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Fall Migration Begins. Part 1
October 06, 2008
A cup of hot chocolate please, and save me a spot near the fireplace.
How fast the weather can change this time of year. The last week of September blessed us with temperatures in the upper 70's and low 80's.
This past week struggled to reach 60 degrees and I'm not sure if we managed that at all.
A 30 degree swing is a huge difference.
Sprinkle in some rain and high humidity and days become a chilly damp.
I suppose that is a down side of living near so many bodies of water.
Temperatures promise to be warmer this coming week.
Even with the chill and some cool nights, we still haven't had a killing frost yet.
Fall colors are slow to arrive this year (though there are some trees changing).
According to the local Meteorologists, fall colors in Michigan are running a couple of weeks behind because of the abundance of rain this summer and above normal temperatures we' had in September.
I've managed to get some fall clean up done.
Pulling weeds, transplanting, cutting back some perennials and removing diseased foliage.
Pulling up old veggie plants and of course, the "Honey do list" that never has an end to it.
"DO NOT" place diseased or fungus filled foliage in your compost piles.
Germs and bacteria can winter over and even multiply in your compost.
Be sure that all sick foliage is tossed.
The last thing you want is an influx of Blackspot, Powdery mildew or a Blight running rampet in your gardens.
There is so much to do this time of year, even if it means the end of a season.
With my new positive attitude (choke, cough) I have so much to look forward to yet with garden chores and wildlife that is all around.
Even when I'm digging or pulling, the air is filled with nature's sounds.
American robins are returning from their late summer hangouts.
With the bumper crop of American goldfinches, I am still blessed with the sights and sounds of offspring begging and seed heads bobbing from these true beauties of our yards.On a cool sunny afternoon this past week, I heard a familiar sound.
The sound of Sandhill cranes flying South.
Now I search the sky and found a flock of around 30 Cranes.
I wonder if they will stop over in Michigan, near Battle Creek at the Baker Sanctuary, where several thousand of these giants use as a safe place and staging area.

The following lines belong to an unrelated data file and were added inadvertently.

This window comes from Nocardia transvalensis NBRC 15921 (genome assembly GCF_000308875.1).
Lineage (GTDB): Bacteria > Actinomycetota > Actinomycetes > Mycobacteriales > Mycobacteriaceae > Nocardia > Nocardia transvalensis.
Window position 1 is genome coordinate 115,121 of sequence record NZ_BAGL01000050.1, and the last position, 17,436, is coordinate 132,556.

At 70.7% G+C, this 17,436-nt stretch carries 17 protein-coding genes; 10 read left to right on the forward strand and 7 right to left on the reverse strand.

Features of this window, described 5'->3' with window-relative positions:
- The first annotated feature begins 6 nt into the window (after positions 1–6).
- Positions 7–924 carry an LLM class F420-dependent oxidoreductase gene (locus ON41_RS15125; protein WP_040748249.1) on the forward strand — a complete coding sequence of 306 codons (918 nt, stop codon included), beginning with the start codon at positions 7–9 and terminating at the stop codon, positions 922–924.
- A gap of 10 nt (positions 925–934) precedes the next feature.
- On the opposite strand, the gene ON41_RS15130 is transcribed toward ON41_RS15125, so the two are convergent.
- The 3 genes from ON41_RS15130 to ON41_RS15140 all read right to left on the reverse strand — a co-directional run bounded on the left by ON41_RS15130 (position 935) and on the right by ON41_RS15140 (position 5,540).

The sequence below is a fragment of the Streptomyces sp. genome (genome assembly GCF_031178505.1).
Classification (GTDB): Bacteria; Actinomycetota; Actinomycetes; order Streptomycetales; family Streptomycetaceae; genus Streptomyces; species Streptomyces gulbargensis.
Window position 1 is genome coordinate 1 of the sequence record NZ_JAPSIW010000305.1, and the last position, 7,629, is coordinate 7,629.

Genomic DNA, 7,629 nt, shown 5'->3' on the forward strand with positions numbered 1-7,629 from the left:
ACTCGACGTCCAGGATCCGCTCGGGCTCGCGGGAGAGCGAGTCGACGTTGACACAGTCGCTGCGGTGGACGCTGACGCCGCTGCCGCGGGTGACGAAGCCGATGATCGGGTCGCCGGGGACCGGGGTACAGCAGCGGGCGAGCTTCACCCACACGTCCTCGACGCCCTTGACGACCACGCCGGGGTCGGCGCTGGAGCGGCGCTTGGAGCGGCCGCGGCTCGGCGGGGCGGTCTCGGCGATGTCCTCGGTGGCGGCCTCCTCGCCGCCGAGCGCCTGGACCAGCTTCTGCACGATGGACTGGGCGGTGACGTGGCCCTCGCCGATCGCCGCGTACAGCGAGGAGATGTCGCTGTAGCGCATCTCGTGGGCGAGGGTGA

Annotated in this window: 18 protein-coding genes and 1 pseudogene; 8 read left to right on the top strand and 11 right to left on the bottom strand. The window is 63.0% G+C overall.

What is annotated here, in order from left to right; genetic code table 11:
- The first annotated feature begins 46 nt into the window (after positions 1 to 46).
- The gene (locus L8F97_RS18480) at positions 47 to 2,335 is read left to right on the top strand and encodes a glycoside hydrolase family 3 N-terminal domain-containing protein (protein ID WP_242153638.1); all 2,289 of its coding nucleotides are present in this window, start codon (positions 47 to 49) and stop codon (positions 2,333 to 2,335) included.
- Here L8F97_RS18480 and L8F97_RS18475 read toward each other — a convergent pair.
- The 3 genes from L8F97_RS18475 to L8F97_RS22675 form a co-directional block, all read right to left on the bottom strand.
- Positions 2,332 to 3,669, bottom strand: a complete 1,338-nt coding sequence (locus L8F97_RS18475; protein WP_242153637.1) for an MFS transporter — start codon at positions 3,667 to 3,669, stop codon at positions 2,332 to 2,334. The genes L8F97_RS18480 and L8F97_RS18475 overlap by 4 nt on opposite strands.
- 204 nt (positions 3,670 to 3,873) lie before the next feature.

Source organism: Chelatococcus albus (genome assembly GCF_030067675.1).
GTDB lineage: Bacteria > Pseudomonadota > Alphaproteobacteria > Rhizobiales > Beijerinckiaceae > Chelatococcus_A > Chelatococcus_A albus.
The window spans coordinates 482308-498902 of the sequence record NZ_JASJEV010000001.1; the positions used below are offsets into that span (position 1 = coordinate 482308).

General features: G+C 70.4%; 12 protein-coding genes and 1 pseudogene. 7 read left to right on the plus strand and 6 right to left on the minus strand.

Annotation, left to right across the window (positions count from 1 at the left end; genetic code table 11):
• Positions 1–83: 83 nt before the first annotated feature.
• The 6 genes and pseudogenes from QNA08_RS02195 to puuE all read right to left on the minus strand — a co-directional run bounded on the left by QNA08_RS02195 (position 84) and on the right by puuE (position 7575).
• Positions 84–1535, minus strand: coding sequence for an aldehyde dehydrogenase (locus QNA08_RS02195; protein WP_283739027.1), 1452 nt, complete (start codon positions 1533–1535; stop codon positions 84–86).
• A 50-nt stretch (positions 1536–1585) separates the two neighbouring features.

Michigan reader, if you get the chance this coming weekend, October 11th and 12th is the
No matter where you live, I urge you to take in the sights of the cranes.
One of these years, I hope to take in the spectical of an estemated 500,000 crane on the Platt River in Nebraska.
Now this is why you keep your flowers as long as possible and why you keep your hummers feeders stocked with fresh nectar water.
My resident hummers left September 25th, yet on October 1and 2. A strange hummingbird stopped by to feed and re-charge.
Daytime temperatures in the low 50's and nighttime temps. in the 30's.
Had I pulled up the salvia and taken the feeders down I never would've seen this tiny jewel.
The little bird had no reason to stop by my yard.
Except, I still had the welcome sign out and the free buffet was still stocked.
Now, if for some reason the "Closed for the Season" sign was up, I would have missed this opportunity.
What would happen to this hummingbird if my yard wasn't still open for business?
The hummer didn't look like it was starving, but my offerings just might get it over the hump and onto its next destination point.
This is October in Michigan.
You know it.
Hey, it's not the first year this has happened.
Hummingbirds like this one still have to make it to Mexico or at least Florida or the Gulf Coast.
Typically, birds that get a late start on heading South are this year's fledglings and from time to time an adult that has some mixed signals.
Because hummers don't flock, stage or follow parents, it happens that some birds don't get it right off the bat.
Now these hummers have to make it to their winter grounds. That means they still must cross several states to get there.
Will you be ready for them?
Cooler temperatures are also a good time to pet Bumble bees.
You may think I'm nuts or something, but it is possible and fun to do.
The bee will not attack you, they have better things to do.
Besides, the cool temperatures slow their body activities and are much easier to approach.
It is a nice task to help over come a fear and you can impress some friends or family members.
Approach slow and pet carefully.
If and when the Bumble lifts a front leg, it is letting you know she is getting agitated.
These non aggresive bees pose no threat unless you handle them step on them bare footed (as a child) or get to close to the nest.
I have yet to be attacked or stung for petting a Bumble.
Last week I started on "Fall Migration."
This week is "Part II" on Fall Migration.
It's now October.
Fall colors are slow in coming this year and I still have tomatoes.
One thing you can be sure of is Fall Migration.
Almost like a time clock.
When you see flocks of birds flying overhead in the fall, they usually are flying south toward their wintering grounds.
How far South they go depends on the type, or species of bird.
As you may know, some birds travel farther than others.
And this is the same species of bird.
For example, in some species females and young birds fly farther south than males.
Like Dark eyed juncos. Then there is the largest group of birds that we see during migrations.
these are known as or called "neotropical migrants."